More that just a narrative Pictorial History Campbelltown & District is an entry point to the daily lives of those living in Campbelltown. The images are accompanied by a lively story about the characters and events from Campbelltown’s past.
The city has not always received a good press in the Sydney metropolitan dailies and this publication challenges these stereotypes. This collection of images provides a human side to the local story about real people with real lives who create a vibrant community.
The Campbelltown community has many community organisations that are the basis of the city’s resilience and one of these is the Campbelltown and Airds Historical Society which contributed a number of images to the book. The society also provided the venue for the book launch in the wonderful atmospherics provided by Campbelltown’s historic house Glenalvon.
The gathering was introduced by past president Kay Hayes, followed by publisher Catherine Warne from Kingsclear Books. Catherine outlined the history of her firm over 30 years of publishing. She said that Campbelltown pictorial history was one of the last pieces of the jigsaw of the Sydney area for her firm. She had been trying to complete her coverage of the metropolitan area for many years and this book was the first time that she has had an author take over the design work.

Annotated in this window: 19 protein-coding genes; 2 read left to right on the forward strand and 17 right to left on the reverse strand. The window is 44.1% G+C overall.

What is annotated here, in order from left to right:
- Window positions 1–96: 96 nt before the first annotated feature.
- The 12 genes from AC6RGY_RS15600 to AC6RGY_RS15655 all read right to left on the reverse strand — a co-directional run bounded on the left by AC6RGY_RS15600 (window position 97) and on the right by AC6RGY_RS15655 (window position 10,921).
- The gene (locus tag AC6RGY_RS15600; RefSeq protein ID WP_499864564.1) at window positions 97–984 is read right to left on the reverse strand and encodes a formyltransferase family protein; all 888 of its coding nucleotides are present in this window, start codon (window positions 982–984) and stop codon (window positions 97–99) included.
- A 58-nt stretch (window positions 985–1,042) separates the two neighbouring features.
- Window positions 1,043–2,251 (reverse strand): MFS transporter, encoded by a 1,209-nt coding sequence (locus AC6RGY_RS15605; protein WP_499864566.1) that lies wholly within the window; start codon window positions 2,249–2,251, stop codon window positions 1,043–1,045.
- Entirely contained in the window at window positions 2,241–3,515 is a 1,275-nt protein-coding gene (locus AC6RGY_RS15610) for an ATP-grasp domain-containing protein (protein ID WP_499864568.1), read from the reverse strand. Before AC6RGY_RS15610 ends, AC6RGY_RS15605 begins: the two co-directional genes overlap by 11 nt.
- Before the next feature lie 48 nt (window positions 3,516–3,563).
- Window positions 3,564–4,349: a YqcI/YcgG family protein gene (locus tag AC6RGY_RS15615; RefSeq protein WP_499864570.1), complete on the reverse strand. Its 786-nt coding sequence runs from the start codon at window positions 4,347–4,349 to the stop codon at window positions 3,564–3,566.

Jeff McGill then spoke about the gestation of the book, its development and fruition with the support of many people and organisations. Jeff outlined how there were lots of images that were considered for the book and a culling process narrowed down the selection. The chosen were those which told a story or provided the greatest meaning to the Campbelltown story.
McGill made the point that quite a number of the images came from family photograph albums that he had been given access to over many years. This was the first time that they have been published. Jeff would visit local families be given afternoon tea and he would copy the images from the family album.
Jeff McGill’s Pictorial History Campbelltown & District provides a human side to the local story about real people with real lives who create a vibrant and wonderful community. The city has broken free of many of its stereotypes and ghosts, yet it still continues to face many challenges with a positive outlook to the future.